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Offline SGOS

Re: Plato
« Reply #5 on: July 28, 2017, 11:16:46 AM »
I'm sure I was introduced to Plato in philosophy, but I can't remember a thing about him.  I recall a vague sense that what he said didn't seem important, but I could be mixing him up with several others.

Online Cavebear

Re: Plato
« Reply #6 on: August 09, 2017, 05:56:20 AM »
I'm sure I was introduced to Plato in philosophy, but I can't remember a thing about him.  I recall a vague sense that what he said didn't seem important, but I could be mixing him up with several others.

After the mid term exam, I told my philosophy 101 teacher I considered all the the examples idiots.  I didn't get a good grade.  He loved Plato.  I didn't.

He just liked arguments.  I wanted reality.
Atheist born, atheist bred.  And when I die, atheist dead

Offline Baruch

Re: Plato
« Reply #7 on: August 09, 2017, 01:07:41 PM »
After the mid term exam, I told my philosophy 101 teacher I considered all the the examples idiots.  I didn't get a good grade.  He loved Plato.  I didn't.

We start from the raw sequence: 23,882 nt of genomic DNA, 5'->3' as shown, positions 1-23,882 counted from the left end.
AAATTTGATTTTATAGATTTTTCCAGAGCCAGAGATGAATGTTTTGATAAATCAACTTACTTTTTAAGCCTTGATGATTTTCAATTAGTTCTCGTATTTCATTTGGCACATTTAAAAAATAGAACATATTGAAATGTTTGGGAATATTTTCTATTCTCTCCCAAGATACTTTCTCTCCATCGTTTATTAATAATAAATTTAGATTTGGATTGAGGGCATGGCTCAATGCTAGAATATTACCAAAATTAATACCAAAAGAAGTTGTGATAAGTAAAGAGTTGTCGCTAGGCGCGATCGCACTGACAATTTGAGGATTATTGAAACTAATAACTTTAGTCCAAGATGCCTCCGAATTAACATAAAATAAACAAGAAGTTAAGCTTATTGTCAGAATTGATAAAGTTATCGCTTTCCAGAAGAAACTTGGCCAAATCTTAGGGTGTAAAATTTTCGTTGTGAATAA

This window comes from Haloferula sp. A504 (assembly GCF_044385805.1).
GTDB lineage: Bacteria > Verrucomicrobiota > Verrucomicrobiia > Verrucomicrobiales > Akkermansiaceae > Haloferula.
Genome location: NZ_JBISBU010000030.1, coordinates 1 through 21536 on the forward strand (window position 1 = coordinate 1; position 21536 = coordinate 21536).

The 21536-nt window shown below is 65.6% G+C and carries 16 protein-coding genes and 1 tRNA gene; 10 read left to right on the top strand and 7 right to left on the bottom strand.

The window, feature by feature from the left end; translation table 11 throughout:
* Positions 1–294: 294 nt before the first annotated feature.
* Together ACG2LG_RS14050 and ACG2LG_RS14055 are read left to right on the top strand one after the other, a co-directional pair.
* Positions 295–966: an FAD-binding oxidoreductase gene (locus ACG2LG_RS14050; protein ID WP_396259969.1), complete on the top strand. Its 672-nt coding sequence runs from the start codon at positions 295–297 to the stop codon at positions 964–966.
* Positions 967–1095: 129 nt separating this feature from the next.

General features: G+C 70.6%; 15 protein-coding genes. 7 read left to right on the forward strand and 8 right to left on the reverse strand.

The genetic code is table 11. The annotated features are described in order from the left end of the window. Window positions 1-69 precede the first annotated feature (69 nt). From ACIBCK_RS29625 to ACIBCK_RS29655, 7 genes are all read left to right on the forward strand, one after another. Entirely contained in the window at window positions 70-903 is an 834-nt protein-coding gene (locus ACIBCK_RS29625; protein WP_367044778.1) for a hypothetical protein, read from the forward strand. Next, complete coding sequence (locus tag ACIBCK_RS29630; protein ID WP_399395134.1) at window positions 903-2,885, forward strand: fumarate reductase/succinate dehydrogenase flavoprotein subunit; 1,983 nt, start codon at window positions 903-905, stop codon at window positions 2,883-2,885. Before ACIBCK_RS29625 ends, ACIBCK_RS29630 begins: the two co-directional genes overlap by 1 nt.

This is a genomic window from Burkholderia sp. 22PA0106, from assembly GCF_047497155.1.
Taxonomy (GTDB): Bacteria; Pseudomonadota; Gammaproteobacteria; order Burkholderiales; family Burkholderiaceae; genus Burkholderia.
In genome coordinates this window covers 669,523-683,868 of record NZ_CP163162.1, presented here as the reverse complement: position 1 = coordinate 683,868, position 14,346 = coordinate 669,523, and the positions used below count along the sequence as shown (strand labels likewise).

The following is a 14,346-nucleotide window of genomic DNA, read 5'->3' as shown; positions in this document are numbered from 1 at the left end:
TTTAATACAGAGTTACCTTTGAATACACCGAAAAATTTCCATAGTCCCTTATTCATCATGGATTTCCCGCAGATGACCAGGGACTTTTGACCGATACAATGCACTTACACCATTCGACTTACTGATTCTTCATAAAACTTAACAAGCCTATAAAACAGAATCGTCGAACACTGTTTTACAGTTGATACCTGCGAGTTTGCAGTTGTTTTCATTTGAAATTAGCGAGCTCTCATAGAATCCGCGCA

He just liked arguments.  I wanted reality.

That is how our professor flunked the one student who stood up to him.  I fell asleep in class and earned a D.
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Online Cavebear

Re: Plato
« Reply #8 on: August 09, 2017, 01:56:40 PM »
And you sure don't get reality with Plato.  Something about shadows on cave walls.  Anyway, he decided thinking was better than experimenting, so I ditched him right at the start.  Never read the whole book.
Atheist born, atheist bred.  And when I die, atheist dead

Offline Baruch

Re: Plato
« Reply #9 on: August 13, 2017, 12:48:48 AM »


A good short introduction to Plato ... 1 of 5 ... but the first one is the important one.
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Offline aitm

Re: Plato
« Reply #10 on: August 13, 2017, 08:36:25 PM »
Socrates, Plato...both tried to allow a person to find the answer themselves. Of course many of the questions they used were leading them to the answers they wanted them to find, but yet, they did not "offer", "suggest" or "declare" an answer. They tried to let a person use at least some logic to deduce the answer...though it may truly have been the only time said person ever had logical thought or perhaps even recognized said thought as logical.
A humans desire to live is exceeded only by their willingness to die for another. Even god cannot equal this magnificent sacrifice. No god has the right to judge them.-first tenant of the Panotheust